When you have rubbed the surface down ready for the first top coat (and every time you rub down the paintwork) wipe it over with a tack rag. This sticky piece of cloth with remove and debris and dust from the surface providing you with a better surface to paint on.
When rubbing down between top coats use 600 grit sanding paper before finishing off with 1000 grit. This will remove your sanding marks from the surface.
Varnish is a great way or protecting and prolonging the lifespan of a paint finish. A good Varnish (like ours) will protect the paintwork from light scratching and depending on its degree of UV resistance from the affects of UV light from exposure to sunlight.
Its important to note that Varnish does need reapplying periodically depending on exposure to the elements. This may seem counterproductive and expensive but its cheaper (and quicker) than a full repaint. As with all things the care taken of the varnished surface will have a factor in the lifespan of the finish.
If Varnish is scratched it's important to rub down and re-coat the area. The scratch can allow weather into the varnish causing crazing and flaking.
Craftmaster Clear is 98% reflective of UV Rays (More than any comparable product). Meaning that it will give added protection to colours particularly susceptible to fading. Its also (unlike a lot of other Varnish) completely clear. Also as its not a polyurethane product it does not suffer from the 'yellowing' inherent in such things.
Craftmaster Clear has been designed to flow well and to produce a flat mirror-like finish without leaving brush marks. It takes 10 days to cure to its maximum hardness but can be over-coated after 24 hours and is touch dry in 4 hours.
Lastly and perhaps somewhat confusingly make sure you re-coat your varnish before it looks like it needs it. If it looks like it needs another coat, you may be too late.
If the paint is too thick (especially evident in cold conditions) add a little PPA Brushing Additive (maximum 10%) to ease the flow.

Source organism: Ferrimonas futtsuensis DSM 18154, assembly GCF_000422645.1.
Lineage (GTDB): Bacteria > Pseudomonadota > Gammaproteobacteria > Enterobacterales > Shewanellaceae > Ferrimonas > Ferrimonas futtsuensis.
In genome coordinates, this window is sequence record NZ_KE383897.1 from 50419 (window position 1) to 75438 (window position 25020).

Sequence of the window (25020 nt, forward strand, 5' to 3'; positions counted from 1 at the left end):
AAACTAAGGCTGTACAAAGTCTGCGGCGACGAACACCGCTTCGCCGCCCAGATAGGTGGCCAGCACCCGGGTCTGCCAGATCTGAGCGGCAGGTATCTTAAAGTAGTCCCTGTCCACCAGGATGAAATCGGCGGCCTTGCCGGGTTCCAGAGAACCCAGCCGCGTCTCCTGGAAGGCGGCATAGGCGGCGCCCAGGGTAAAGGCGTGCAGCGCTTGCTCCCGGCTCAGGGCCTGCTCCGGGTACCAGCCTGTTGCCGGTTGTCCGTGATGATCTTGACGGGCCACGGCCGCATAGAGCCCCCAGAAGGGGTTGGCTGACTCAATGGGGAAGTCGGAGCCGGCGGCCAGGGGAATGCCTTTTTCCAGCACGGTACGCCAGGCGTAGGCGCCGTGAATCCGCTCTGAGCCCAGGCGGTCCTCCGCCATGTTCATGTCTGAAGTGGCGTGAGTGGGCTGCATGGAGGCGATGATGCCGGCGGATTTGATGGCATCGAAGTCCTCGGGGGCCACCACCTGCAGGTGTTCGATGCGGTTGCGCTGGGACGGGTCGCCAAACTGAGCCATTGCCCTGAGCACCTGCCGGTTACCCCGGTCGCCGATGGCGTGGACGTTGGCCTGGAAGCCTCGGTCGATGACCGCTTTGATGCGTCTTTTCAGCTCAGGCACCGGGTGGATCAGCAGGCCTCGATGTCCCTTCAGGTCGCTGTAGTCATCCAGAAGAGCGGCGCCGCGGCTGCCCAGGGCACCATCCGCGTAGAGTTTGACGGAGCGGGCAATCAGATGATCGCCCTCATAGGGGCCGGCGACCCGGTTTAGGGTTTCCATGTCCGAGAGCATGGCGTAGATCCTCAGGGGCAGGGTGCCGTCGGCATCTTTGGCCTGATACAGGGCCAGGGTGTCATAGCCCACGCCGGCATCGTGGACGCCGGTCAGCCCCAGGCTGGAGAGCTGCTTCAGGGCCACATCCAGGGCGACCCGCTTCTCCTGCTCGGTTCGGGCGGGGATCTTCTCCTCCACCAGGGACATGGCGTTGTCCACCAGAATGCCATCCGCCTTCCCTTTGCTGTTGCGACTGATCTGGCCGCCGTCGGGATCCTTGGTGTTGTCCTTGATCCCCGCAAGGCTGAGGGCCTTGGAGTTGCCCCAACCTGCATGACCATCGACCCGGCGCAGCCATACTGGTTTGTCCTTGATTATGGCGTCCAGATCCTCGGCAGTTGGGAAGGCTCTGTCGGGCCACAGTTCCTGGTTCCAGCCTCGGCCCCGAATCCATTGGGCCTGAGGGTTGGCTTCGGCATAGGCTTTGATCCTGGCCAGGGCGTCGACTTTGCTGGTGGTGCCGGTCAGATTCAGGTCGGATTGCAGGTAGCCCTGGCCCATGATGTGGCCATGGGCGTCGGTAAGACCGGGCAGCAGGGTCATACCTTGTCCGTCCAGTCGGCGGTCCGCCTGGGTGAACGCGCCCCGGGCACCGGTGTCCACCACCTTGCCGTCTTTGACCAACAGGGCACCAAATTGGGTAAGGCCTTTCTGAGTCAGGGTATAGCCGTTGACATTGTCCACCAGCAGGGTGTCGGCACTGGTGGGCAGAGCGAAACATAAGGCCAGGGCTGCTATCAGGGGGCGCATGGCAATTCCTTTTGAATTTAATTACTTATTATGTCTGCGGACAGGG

If its too cold or too hot the paint will not want to flow. In these conditions it may be necessary to to thin the paint slightly with synthetic thinners. It is however better to wait for conditions to improve to a climate more conducive to painting.
If your applying a Red and its patchy remember that Red is a particularly weak colour (Alfa Red excluded). Make sure that the undercoat is rubbed down evenly and plan for 3 coats of top coat.
If a fly lands in the paint don't pick it out with your fingers - this will cause much more damage than the fly will. Pick it out when the paint is dry.
If the paint is drying too quickly even though its the right consistency and flowing well - work more quickly or work on smaller areas. The secret of Coach Painting is the speed at which its done. The best way to keep a 'wet edge' once your confident is to go for it! and work quickly. Use the priming and undercoating for practice.
If you'd like a free colour chart, or have any queries or problems, please get in touch via the Contact Form opposite, or call us on 01954 231 308.
Craftmaster Automotive Cellulose - A traditional cellulose for use on Classic Cars and Vintage Vehicles.
Craftmaster Model Enamel - A range of paints for the small scale model engineer.
All available from our Online Shop or by Telephone 01954 231 308
If you'd like a free colour chart, or have any queries or problems, please get in touch.